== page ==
Catherine: I had fronted a segment called A Better Arizona for the last couple of years that I was at Channel 5. Loved it. It was all about just going out and looking for those positive, impactful stories, which I absolutely love. So I’m not able to put it in a story form any more, but I’m able to take that importance and still use it on TV. For example, we have a story airing tomorrow where I actually went to a very well-known valley artist’s studio, because he’s hosting an event for Make-A-Wish Arizona, and it’s coming up in a couple of weeks. I sit on the Board of Make-A-Wish, and a lot of people have misconceptions about what we do. They think it’s just for terminally ill kids, and it’s not; it’s for kids who are dealing with life-threatening illnesses, period. So it was an opportunity for me to do that in a different way. Go out, go to the studio, talk to him about why he’s involved, it’s Hispanic Heritage month so I brought that into it, and it’s a great event, go out and support it, and by the way, did you know Make-A-Wish Arizona.. Arizona.. I emphasize that because every dollar we raise goes to Arizona children. So I look for ways to tie the community in, especially nonprofits.

Nancy: And you’ve started a couple of nonprofit ventures that I see, the Sisterhood of Super Women and The Lats Legacy Foundation. Can you tell me little bit about those?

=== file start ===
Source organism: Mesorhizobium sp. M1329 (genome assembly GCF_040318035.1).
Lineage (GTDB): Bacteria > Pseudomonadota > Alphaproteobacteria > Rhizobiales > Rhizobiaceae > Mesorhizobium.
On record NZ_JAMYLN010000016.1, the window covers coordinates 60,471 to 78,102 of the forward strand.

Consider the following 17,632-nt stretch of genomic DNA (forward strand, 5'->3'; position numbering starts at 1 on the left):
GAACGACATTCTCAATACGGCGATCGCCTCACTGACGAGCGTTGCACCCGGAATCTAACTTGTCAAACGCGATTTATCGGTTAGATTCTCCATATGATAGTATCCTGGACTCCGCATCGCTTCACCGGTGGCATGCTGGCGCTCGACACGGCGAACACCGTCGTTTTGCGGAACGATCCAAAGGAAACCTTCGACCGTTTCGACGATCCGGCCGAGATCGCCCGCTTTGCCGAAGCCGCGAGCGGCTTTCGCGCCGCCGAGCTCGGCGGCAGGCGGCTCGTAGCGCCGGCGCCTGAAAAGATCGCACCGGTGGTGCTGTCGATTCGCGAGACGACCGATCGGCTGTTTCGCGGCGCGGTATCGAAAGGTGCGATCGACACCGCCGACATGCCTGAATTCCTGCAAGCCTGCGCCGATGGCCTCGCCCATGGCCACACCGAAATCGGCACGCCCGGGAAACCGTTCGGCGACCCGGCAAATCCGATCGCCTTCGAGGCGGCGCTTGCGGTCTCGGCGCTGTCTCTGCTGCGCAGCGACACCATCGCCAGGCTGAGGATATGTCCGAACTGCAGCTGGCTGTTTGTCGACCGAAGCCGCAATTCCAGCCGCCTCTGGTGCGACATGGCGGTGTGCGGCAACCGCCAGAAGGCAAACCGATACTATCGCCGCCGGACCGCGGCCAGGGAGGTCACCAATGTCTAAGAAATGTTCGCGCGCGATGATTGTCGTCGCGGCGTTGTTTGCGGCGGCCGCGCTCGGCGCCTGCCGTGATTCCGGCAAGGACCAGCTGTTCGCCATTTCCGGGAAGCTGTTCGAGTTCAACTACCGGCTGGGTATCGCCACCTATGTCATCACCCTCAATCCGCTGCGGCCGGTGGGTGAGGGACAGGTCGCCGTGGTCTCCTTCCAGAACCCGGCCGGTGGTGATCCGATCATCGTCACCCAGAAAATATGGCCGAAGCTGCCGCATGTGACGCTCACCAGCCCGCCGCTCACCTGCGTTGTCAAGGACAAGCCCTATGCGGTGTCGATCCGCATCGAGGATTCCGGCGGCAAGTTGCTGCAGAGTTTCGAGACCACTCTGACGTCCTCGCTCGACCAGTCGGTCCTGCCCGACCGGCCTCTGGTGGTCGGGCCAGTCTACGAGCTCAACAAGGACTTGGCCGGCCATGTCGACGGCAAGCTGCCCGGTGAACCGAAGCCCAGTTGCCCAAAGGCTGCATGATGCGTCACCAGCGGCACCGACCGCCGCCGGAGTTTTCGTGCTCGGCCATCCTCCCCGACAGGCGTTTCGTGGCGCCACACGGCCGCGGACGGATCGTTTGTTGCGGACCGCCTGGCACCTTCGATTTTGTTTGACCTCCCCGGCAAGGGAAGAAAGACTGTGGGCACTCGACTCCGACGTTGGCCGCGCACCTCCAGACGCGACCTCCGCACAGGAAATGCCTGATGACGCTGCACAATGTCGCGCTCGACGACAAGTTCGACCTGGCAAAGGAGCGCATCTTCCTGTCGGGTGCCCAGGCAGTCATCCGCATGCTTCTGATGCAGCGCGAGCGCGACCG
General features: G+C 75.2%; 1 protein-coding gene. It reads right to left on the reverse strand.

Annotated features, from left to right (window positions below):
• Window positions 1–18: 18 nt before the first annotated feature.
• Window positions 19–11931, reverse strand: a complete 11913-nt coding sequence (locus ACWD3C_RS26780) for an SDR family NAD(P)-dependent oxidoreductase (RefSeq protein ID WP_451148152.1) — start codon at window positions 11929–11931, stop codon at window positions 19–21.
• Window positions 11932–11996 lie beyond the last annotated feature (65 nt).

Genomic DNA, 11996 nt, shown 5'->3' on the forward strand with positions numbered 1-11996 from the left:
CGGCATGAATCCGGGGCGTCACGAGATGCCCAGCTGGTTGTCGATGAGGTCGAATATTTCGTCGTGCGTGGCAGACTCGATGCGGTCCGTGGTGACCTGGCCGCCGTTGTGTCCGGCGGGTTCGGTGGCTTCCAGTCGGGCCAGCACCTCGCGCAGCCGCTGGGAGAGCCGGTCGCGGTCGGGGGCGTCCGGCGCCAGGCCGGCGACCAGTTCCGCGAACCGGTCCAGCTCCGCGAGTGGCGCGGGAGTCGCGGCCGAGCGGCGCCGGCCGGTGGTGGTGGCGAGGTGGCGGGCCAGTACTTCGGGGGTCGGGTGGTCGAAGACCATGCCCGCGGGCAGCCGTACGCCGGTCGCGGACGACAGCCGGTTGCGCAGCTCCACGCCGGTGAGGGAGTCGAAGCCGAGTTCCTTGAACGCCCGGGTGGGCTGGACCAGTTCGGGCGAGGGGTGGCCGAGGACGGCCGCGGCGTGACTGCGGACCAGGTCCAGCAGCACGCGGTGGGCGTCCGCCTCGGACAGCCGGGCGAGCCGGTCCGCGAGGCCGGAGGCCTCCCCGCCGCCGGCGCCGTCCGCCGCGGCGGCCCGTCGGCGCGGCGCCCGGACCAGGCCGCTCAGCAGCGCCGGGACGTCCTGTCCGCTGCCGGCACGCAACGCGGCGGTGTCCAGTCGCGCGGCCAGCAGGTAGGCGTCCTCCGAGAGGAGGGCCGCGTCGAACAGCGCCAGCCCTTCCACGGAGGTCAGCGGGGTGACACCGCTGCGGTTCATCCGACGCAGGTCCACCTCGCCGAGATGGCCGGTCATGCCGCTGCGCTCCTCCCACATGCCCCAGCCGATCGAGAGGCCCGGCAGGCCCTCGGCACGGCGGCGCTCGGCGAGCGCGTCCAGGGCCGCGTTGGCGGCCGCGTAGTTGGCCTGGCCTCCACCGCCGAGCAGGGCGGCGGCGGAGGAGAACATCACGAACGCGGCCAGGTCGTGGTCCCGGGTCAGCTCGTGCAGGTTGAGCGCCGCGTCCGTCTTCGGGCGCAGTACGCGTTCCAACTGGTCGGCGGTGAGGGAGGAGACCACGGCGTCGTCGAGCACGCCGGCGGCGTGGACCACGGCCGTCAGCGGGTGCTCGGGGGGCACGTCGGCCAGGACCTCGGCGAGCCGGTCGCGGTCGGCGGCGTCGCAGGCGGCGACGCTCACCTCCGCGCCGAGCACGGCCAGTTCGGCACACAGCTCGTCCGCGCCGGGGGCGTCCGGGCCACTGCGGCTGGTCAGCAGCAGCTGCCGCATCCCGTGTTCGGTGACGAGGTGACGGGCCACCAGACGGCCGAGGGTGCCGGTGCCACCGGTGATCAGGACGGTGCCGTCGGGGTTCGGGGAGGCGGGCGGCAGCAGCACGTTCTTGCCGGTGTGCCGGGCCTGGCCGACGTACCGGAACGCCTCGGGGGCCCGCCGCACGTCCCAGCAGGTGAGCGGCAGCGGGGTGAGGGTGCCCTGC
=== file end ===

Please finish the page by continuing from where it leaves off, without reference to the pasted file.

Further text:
Catherine:  The Sisterhood of Super Women is a charitable group that I started in December of 2009. I was kind of feeling like most working women feel, you’re pulled in so many different directions, you want to support so many different causes, there’s not enough money, there’s not enough time, but I want to make a difference. That’s when I started speaking on the side, and I spoke to the women at Intel, they have an annual day of workshops and they asked me to speak and I just spoke about, just as a woman, some of the struggles that we feel in trying to do so much and feeling like at the end of the day we didn’t do enough. And all of these women came up and started talking to me afterward about how they felt the same way. I thought, wouldn’t it be nice if, one day a month, I got all of these fabulous women that I know that have this heart for philanthropy to get together, choose a different philanthropy every month, mainly some of these smaller charities and organizations that don’t get a lot of the publicity and spend a day, two hours, having lunch, empowering each other and learning about something that’s happening in the community that’s making a big difference and then taking that back to wherever our little communities are and just sort of spreading the word. And it has been the most phenomenal thing because we’ve been able to support almost 70 different charities over the years.